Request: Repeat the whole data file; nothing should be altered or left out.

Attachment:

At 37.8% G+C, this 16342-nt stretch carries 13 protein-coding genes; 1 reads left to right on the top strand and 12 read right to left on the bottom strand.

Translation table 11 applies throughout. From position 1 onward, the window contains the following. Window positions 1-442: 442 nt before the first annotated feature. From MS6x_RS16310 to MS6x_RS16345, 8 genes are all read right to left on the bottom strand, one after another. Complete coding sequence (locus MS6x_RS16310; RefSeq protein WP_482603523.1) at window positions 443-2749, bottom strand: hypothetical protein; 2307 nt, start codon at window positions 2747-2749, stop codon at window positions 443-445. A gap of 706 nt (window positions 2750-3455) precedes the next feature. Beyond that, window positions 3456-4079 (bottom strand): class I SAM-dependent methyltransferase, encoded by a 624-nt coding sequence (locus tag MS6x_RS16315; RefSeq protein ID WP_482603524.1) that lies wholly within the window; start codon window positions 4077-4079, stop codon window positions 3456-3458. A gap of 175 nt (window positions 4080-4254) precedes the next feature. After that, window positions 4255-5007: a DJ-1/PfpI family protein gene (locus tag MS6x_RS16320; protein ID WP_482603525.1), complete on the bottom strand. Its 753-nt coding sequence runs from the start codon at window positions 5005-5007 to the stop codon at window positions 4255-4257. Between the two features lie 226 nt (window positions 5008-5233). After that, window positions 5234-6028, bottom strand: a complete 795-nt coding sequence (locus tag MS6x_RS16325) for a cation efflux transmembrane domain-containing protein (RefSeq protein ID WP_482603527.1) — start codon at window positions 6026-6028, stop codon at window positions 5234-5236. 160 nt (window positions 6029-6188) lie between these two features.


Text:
At 37.8% G+C, this 16342-nt stretch carries 13 protein-coding genes; 1 reads left to right on the top strand and 12 read right to left on the bottom strand.

Translation table 11 applies throughout. From position 1 onward, the window contains the following. Window positions 1-442: 442 nt before the first annotated feature. From MS6x_RS16310 to MS6x_RS16345, 8 genes are all read right to left on the bottom strand, one after another. Complete coding sequence (locus MS6x_RS16310; RefSeq protein WP_482603523.1) at window positions 443-2749, bottom strand: hypothetical protein; 2307 nt, start codon at window positions 2747-2749, stop codon at window positions 443-445. A gap of 706 nt (window positions 2750-3455) precedes the next feature. Beyond that, window positions 3456-4079 (bottom strand): class I SAM-dependent methyltransferase, encoded by a 624-nt coding sequence (locus tag MS6x_RS16315; RefSeq protein ID WP_482603524.1) that lies wholly within the window; start codon window positions 4077-4079, stop codon window positions 3456-3458. A gap of 175 nt (window positions 4080-4254) precedes the next feature. After that, window positions 4255-5007: a DJ-1/PfpI family protein gene (locus tag MS6x_RS16320; protein ID WP_482603525.1), complete on the bottom strand. Its 753-nt coding sequence runs from the start codon at window positions 5005-5007 to the stop codon at window positions 4255-4257. Between the two features lie 226 nt (window positions 5008-5233). After that, window positions 5234-6028, bottom strand: a complete 795-nt coding sequence (locus tag MS6x_RS16325) for a cation efflux transmembrane domain-containing protein (RefSeq protein ID WP_482603527.1) — start codon at window positions 6026-6028, stop codon at window positions 5234-5236. 160 nt (window positions 6029-6188) lie between these two features.